now has inefficient fires running on poor quality coal.

No spontaneously combusting Cortina mark 1 and 2s or Escorts with holes in
the floor covered by a piece of hardboard.

Brian

--
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This newsgroup posting comes to you directly from...
The Sofa of Brian Gaff...

Blind user, so no pictures please!
"Jeff Layman" wrote in message
news
On 22/03/18 01:44, Bill Wright wrote:

snip

Bill


(Continued page 94...)

--

Jeff



  #6  
Old March 22nd 18, 08:37 AM posted to uk.tech.digital-tv
Chris Green
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Brian Gaff wrote:
when the screw got loose, or the Mini that was so close to the ground that
you often hit the road or their hydrolastic suspension that was always
losing pressure and thumping you down with no springs.


New fangled things, proper mini suspension used rubber cones. :-)

--
Chris Green
·
  #7  
Old March 22nd 18, 08:42 AM posted to uk.tech.digital-tv
NY
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Posts: 1,329
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"Brian Gaff" wrote in message
news
Oh dear I wonder what they think were the good times then.
It was not the convergence but the purity that was affected by magnetic
fields and it was usually not the earth that was to blame it was a speaker
or somewhere a lump of iron.
They did not mention windscreen wipers that operated from the vacuum of
the engine pistons though did they, or trafficators that were mechanical
arms with bulbs in to indicate which way you were turning that used to
shoot off when the screw got loose, or the Mini that was so close to the
ground that you often hit the road or their hydrolastic suspension that
was always losing pressure and thumping you down with no springs.
Then there was of course dripping in the fridge which gran kept for years
and spread it on bread.
How many people grease their hair now and need an antimacaser on the sofa
to stop it staining where the head rests and those sausage shaped things
we had to put under doors to stop the draughts in winter etc.
Those were the good old days them were.


Televisions and radios that took ages to "warm up". (Mind you, today's smart
TVs take as long as a valve TV used to do, because they have to boot up.)

Rust on car bodies (the last car I had with rust was a 1980 Renault 5. My
last two cars have got to 10 years old with no sign of rust.)

Cars with chokes: if you push the choke in a bit too soon, the engine loses
power or stalls altogether as soon as you try to pull out of a junction,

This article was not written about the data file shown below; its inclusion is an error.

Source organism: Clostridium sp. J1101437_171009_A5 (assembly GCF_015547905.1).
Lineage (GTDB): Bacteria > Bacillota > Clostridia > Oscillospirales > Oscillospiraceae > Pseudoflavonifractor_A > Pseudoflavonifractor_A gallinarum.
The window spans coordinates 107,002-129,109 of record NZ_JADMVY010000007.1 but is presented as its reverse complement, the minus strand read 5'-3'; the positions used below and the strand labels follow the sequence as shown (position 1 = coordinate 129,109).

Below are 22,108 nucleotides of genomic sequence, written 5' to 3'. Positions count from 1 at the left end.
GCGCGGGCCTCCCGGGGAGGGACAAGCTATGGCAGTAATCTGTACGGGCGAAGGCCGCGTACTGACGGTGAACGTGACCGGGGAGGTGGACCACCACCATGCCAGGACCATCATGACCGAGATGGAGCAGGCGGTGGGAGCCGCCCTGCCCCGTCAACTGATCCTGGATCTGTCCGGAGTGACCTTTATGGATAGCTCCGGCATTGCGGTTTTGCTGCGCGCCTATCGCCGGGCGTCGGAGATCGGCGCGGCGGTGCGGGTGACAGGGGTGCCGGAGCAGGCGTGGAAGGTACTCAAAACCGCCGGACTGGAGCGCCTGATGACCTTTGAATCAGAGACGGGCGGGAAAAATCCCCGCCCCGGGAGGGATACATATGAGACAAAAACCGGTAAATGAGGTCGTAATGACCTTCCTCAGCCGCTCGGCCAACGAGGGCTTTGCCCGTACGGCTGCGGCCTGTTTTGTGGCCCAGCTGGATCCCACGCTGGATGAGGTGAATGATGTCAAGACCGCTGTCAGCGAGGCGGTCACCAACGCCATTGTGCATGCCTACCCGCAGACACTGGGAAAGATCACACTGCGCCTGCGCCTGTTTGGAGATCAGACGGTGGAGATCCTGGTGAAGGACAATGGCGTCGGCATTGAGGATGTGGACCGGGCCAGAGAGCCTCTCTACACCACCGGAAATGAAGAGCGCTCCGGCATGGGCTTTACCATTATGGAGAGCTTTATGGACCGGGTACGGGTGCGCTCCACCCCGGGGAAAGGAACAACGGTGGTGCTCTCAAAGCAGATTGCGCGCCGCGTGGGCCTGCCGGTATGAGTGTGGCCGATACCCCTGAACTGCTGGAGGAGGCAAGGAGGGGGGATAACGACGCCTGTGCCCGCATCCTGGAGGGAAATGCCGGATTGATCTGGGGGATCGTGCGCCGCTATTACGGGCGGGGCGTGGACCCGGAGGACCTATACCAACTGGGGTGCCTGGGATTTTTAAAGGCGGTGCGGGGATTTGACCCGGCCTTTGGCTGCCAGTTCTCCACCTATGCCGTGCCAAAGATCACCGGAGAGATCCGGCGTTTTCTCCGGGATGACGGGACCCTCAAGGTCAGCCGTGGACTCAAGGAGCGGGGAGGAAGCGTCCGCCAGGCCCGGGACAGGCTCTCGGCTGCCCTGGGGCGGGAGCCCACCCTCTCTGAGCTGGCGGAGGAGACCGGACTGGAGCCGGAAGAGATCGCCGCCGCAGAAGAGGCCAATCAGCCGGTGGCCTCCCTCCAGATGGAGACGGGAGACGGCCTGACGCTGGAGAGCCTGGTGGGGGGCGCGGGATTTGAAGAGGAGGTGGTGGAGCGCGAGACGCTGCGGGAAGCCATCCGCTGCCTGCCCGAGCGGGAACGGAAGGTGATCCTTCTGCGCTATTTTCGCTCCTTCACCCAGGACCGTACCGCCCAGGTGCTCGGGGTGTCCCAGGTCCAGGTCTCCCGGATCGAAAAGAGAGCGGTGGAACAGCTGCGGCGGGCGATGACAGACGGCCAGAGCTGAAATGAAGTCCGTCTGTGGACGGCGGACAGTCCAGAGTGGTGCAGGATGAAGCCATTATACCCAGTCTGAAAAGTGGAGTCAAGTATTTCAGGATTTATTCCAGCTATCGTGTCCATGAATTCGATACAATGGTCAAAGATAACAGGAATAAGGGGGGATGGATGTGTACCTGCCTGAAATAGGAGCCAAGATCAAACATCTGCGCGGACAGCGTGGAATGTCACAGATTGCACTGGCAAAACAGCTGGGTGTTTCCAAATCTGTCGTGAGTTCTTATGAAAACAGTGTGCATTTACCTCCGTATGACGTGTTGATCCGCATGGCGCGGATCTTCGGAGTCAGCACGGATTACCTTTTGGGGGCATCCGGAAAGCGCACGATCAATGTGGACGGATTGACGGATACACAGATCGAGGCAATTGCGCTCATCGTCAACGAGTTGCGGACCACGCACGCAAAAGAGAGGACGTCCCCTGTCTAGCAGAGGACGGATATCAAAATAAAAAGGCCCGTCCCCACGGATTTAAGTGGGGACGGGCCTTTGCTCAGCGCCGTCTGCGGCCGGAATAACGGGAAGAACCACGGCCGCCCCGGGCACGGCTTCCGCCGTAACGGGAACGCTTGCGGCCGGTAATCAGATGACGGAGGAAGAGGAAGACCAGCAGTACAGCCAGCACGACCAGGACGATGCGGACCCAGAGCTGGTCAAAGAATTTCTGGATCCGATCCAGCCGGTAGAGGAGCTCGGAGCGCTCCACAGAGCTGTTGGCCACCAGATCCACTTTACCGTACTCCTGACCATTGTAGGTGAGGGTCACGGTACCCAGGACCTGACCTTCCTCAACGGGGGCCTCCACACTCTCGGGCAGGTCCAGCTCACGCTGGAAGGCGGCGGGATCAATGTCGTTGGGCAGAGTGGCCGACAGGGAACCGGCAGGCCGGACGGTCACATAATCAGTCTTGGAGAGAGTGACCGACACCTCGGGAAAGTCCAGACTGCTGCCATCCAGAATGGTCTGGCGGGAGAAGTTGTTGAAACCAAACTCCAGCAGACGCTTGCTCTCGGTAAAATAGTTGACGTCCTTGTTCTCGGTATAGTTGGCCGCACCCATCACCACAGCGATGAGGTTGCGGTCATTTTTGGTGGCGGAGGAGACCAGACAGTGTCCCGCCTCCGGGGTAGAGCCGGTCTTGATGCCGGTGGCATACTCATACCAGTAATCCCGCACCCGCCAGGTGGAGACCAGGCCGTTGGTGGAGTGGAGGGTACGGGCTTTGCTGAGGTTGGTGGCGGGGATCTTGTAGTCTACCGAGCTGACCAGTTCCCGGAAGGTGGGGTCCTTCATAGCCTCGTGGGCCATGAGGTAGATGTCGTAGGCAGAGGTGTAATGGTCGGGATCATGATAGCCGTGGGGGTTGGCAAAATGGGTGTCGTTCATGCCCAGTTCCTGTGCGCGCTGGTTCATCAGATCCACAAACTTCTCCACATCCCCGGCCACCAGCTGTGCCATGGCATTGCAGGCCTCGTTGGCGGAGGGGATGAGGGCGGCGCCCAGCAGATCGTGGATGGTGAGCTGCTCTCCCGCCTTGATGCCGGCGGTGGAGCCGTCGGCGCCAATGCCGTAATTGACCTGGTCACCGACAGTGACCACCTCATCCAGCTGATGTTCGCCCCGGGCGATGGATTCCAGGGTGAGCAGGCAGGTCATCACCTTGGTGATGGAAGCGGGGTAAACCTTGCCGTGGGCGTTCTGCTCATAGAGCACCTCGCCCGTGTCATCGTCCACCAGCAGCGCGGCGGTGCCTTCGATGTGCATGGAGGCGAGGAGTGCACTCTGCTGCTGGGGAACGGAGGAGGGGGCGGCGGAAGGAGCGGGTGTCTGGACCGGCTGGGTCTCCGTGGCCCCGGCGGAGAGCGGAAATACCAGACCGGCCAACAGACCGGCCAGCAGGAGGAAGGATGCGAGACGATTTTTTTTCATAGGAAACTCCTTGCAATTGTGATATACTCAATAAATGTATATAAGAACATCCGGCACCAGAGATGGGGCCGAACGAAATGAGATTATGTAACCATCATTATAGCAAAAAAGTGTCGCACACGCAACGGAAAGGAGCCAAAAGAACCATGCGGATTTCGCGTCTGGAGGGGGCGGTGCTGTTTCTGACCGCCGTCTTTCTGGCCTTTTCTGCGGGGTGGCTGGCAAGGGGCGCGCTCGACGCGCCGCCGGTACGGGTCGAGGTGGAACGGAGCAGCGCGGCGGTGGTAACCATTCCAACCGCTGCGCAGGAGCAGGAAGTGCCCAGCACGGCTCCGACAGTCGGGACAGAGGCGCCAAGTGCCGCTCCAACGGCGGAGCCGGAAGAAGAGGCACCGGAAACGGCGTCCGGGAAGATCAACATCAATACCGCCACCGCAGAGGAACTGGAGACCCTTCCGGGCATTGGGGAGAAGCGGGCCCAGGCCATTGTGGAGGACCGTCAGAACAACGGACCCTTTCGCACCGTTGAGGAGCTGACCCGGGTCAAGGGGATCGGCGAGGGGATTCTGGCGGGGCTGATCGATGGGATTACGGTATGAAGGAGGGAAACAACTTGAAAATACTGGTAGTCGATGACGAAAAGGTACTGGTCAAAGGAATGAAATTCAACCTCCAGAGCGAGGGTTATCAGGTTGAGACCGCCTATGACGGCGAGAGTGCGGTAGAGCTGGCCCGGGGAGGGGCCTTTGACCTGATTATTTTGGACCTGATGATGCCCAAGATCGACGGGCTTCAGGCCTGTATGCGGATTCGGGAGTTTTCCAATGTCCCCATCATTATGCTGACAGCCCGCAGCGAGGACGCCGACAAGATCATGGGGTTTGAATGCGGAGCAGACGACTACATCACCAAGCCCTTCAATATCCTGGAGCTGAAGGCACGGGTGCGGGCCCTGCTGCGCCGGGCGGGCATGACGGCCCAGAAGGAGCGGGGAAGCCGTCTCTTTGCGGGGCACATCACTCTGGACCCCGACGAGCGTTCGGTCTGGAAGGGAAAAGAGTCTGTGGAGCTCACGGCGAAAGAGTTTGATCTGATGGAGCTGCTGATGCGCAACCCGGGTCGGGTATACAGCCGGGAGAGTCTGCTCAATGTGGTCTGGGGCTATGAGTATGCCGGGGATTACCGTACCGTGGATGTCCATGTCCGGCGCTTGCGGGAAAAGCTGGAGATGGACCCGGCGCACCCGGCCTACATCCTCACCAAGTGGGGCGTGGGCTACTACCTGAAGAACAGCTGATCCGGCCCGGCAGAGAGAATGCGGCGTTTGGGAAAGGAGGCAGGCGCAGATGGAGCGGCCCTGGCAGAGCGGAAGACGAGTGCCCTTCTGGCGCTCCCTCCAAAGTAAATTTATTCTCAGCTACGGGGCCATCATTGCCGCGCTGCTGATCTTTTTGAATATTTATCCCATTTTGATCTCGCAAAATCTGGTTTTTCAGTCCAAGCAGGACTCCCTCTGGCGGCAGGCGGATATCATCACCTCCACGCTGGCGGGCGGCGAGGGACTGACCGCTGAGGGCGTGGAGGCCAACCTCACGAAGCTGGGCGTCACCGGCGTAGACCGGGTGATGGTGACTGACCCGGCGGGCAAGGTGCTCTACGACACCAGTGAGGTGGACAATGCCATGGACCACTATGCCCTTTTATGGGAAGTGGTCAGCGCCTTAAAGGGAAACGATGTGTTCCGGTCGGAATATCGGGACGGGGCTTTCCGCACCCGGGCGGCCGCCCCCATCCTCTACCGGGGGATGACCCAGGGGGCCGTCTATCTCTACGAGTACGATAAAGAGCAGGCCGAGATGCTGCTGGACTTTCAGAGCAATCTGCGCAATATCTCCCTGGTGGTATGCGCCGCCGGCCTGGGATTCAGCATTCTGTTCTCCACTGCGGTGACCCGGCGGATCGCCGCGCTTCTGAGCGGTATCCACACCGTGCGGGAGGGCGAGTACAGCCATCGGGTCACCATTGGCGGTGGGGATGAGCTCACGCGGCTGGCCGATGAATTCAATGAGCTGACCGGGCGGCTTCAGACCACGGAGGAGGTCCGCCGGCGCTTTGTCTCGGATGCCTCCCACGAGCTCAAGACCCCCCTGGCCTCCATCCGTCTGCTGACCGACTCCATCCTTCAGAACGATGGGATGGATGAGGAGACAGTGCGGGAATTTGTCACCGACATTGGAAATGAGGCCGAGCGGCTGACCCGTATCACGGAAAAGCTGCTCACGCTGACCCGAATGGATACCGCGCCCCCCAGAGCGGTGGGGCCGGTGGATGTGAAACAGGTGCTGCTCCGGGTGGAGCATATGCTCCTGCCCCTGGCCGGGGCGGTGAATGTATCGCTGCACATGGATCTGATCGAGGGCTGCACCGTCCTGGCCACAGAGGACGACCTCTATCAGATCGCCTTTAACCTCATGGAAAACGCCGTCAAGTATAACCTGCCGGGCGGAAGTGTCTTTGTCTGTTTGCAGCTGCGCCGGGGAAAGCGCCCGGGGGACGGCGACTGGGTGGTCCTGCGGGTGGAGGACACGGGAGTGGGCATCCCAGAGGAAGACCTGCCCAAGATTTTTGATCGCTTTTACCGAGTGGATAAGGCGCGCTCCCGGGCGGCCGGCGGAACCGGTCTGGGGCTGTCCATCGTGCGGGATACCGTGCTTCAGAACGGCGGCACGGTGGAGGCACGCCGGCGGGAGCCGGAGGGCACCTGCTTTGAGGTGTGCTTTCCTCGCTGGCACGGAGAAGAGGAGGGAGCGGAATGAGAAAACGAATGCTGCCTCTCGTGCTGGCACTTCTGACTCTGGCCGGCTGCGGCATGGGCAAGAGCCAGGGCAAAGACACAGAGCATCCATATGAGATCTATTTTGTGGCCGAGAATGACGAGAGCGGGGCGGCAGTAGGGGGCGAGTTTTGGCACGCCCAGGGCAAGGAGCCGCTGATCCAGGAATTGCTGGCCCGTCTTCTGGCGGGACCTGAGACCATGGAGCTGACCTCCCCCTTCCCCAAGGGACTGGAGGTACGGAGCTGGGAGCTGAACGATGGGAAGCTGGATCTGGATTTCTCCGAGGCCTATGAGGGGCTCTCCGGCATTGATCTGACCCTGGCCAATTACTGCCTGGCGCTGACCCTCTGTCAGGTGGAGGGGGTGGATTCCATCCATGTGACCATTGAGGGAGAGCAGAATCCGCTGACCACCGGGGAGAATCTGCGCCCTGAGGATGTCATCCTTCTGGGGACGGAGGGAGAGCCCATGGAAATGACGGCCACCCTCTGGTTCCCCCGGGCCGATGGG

even though it's been running fine until then,)

Stupid seat belts in 2-door cars where the belt is about 10 miles long and
is anchored somewhere beside the rear seat instead of being anchored at
shoulder height on the B pillar. My grandpa's Hillman Avenger was like that
and my grandma would always get her feet caught up in it when she got in the
back to let me sit in the front: she insisted that even when I was little,
"a man's place is in the front".

Mechanical pump-action windscreen washer controls (no electric pump)

Milk delivered in glass bottles: if the milkman dropped one, you knew it was
going to be a long job sweeping all the little bits up before dad got home
and the glass punctured his tyres.

Warm, semi-sour milk in 1/3 pint bottles at school - my infant school (last
60s) served it in the *afternoon* playtime, after it had had all day at room
temperature to go off. I remember a mate of mine who said to the teacher
"why don't do just pour it down the loo" - since that's where it will go
anyway since most people puked straight afterwards.

  #8  
Old March 22nd 18, 10:02 AM posted to uk.tech.digital-tv
Jeff Gaines
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Posts: 169
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On 22/03/2018 in message
NY wrote:

Cars with chokes: if you push the choke in a bit too soon, the engine
loses power or stalls altogether


Used by many lady drivers as a useful hook to hang their bags on :-)

--
Jeff Gaines Wiltshire UK
Indecision is the key to flexibility
  #9  
Old March 22nd 18, 10:12 AM posted to uk.tech.digital-tv
Max Demian
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On 22/03/2018 01:44, Bill Wright wrote:

Ice on the inside of the bedroom window,


Pretty fern patterns left by Jack Frost. Warming an old penny in your
hands and pressing it to the frosty pane to make a spy hole.

biking three miles to school
through snowdrifts six feet high then getting thrashed for having wet
clothes,


I quite liked walking the half mile to school from the age of four and a
half; my mother used to see me across the main road outside our house.
There was a water splash on the way; fortunately a pedestrian bridge as
well.

going to the doctors and having to sit in a waiting room on a
hard bench feeling giddy because of the fag smoke, then being told your
rickets were growing pains


NHS doctors making home visits as a matter of routine. I don't think I
ever saw the inside of a surgery - not that I was often sick as a child.

--
Max Demian
  #10  
Old March 22nd 18, 10:17 AM posted to uk.tech.digital-tv
Brian Gaff
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Posts: 7,250
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They were the later ones that used rubber I think you will find the early
ones all had the fluid system similar to those raising and lowering French
jobbies with dodgy wiring looms.
Brian

--
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This newsgroup posting comes to you directly from...
The Sofa of Brian Gaff...

Blind user, so no pictures please!
"Chris Green" wrote in message
news
Brian Gaff wrote:
when the screw got loose, or the Mini that was so close to the ground
that
you often hit the road or their hydrolastic suspension that was always
losing pressure and thumping you down with no springs.


New fangled things, proper mini suspension used rubber cones. :-)

--
Chris Green